The United States has begun procedures to deport a Japanese Red Army member following his release from prison there last month, U.S. government sources said Wednesday.
The Metropolitan Police Department in Tokyo plans to arrest Tsutomu Shirosaki, 67, upon his arrival in Japan, on charges of attempted arson in connection with his alleged involvement in a mortar attack on Japan’s Embassy in Jakarta on May 14, 1986, informed sources said.
His transfer could come on Thursday at the earliest, the sources said.
The MPD believes he attempted to set a hotel on fire after firing a mortar shell from it toward the Embassy, in order to destroy evidence.
He was convicted in the United States of crimes including attempted murder in a mortar attack on the U.S. Embassy in the Indonesian capital on the same day. He was sentenced to 30 years in prison.
He was released from a Mississippi prison last month after serving a reduced term and has since been at a facility run by the U.S. Immigration and Customs Enforcement.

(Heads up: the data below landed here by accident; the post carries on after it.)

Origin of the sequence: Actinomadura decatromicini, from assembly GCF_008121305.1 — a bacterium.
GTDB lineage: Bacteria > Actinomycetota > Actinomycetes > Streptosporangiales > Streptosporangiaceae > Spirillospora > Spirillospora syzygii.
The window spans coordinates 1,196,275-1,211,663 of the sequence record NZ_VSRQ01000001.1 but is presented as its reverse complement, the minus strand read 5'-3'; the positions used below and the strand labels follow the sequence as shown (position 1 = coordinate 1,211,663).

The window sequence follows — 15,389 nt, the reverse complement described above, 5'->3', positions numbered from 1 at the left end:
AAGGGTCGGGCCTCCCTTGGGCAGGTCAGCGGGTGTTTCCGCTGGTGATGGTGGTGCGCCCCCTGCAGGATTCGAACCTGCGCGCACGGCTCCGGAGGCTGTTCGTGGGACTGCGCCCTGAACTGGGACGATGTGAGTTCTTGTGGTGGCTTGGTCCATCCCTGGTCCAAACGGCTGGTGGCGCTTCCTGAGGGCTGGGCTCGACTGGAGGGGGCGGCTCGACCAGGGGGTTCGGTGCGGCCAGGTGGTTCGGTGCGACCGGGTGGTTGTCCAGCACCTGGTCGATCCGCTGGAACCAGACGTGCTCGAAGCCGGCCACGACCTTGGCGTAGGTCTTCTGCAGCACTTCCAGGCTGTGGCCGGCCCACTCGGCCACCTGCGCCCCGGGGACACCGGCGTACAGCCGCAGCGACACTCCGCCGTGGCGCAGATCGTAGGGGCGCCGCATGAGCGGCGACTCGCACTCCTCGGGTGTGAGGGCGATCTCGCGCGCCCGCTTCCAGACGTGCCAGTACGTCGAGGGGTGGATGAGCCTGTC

Shirosaki was arrested in Japan in March 1971 for post-office and bank robbery and was sentenced to 10 years in prison.
But he was freed together with five other prisoners in 1977 after the Japanese Red Army hijacked a Japan Airlines flight from Paris to Tokyo, forced the plane to land in the Bangladeshi capital of Dhaka and demanded the release of nine prisoners including Shirosaki.
The Japanese government also paid $6 million in ransom.
Upon his release, Shirosaki was believed to have played a key role in establishing new bases for the group in Asia.
He was seized in Nepal in 1996 and extradited to the United States for trial over the attack on the U.S. Embassy.